A new project is recently being undertaken at the Centre of Positive Psychology and the Youth Research Centre at the University Melbourne. Research goals: How to bring Positive Education to students affected by trauma.
According to leading neuropsychology researcher Allan Schore’s work, students who have experienced trauma are less receptive to the more cognitive-based lessons (e.g., a student analyzing their own explanatory style) that are typical in positive education curriculum. This means that positive education lessons need to be adapted if they are going to be of benefit to trauma affected students.
In The Trauma Informed Positive Education (TIPE) model, the positive education lessons with trauma affected students follow a careful, developmentally-informed sequence. First, the lessons need to be based ‘in the body’ and focused on teaching students how to regulate their physical and emotional reactions (e.g., ‘body mapping’ techniques where students are taught to identify where they feel stress in the body and are then giving opportunities for students to map their own de-escalation before the lesson begins). As the teacher sees skills in regulation growing, the lessons can move forward to focus on building safe attachment and teaching students how to build their relational skills (e.g., building empathy and attunement to others through collaborative experiences such as circle time that provide an emotional intelligence lens). The third phase of teaching positive education to students can incorporate character strengths and more cognitive-based lessons.
During some field research for the program, Shelly, a teacher from a school located in a rural area of the state shared: “I’m here to teach the students who want to learn.” This particular school sits in a former manufacturing region where over one-third of the students are known to child-protection agencies. Researchers know that Shelly has an incredibly challenging job to do, and her students arrive to the classroom hypervigilant, dysregulated and unready to learn.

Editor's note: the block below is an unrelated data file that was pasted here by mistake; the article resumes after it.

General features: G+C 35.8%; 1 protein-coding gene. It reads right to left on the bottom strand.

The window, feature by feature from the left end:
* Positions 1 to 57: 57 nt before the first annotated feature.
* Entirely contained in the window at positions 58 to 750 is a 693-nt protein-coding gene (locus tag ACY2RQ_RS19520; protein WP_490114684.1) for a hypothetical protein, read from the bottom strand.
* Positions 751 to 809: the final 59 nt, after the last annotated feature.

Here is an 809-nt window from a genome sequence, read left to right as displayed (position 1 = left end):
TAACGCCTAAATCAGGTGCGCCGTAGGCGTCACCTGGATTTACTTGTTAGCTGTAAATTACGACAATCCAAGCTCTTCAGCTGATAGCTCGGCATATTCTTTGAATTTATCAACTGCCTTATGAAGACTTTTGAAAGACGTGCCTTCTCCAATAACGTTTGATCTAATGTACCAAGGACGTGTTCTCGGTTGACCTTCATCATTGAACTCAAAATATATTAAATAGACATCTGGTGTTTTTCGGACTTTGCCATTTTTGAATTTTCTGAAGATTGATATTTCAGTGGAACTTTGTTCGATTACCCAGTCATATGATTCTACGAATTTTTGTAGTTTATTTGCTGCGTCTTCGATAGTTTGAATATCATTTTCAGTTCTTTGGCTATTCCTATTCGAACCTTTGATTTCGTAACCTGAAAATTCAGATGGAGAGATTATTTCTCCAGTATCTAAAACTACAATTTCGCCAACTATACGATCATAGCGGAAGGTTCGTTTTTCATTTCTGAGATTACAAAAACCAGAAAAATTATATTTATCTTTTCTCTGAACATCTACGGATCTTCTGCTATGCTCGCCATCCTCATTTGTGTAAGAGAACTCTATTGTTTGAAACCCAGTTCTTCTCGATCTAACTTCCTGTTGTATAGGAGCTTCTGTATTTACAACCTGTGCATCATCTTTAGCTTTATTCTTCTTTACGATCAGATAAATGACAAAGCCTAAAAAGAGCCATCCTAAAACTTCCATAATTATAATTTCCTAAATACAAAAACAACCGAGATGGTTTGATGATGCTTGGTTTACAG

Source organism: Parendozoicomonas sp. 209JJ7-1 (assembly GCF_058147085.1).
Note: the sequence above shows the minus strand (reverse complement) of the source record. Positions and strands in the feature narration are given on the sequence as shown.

Not an easy task for educators sharing the same conditions in all kinds of environments and contexts around the world, yet the project is driven to challenge this reflection in the service of giving all children the opportunity to develop their character strengths, learn how to apply a growth mindset, and practice resilient thinking throughout the classroom curriculum.
“In classrooms like this, we have seen some positive education lessons go well–and go terribly awry! We feel for frustrated teachers who are searching for a way of working within positive education principles with students affected by trauma, only to see their carefully planned “mindfulness-minute” never really have a chance in the context of dysregulated students, poor classroom management, escalated emotions and exasperated teachers”, states on the IPEN article Can ALL students benefit from Positive Education? Positive Education for Struggling Students.
After working with TIPE and being coached through the first two terms of the school year, Shelly (her name was changed) came to understand that in order to best serve her students, she needed to improve their capacity to learn by developing their regulatory and relational capacities. Finally, mid-year, she felt courageous enough to introduce mindfulness to her fourth grade class.
The teacher also shared that due to her students building readiness to take on heavier cognitive lifting within their learning, they were able to better understand the reasoning behind positive primer activities before their academic lessons. By mid-year, the class compiled a ‘positive primer toolkit’ and now they vote on the brainbreaks that they need each day.
As a conclusion, researchers fervently advocate that positive education is for all students; but teachers working with challenging students need careful guidance about the neuroscientific developmental sequence required and offer TIPE as a way to support teacher practice and positively shift whole-of-school culture in schools that are challenged with trauma-affected students.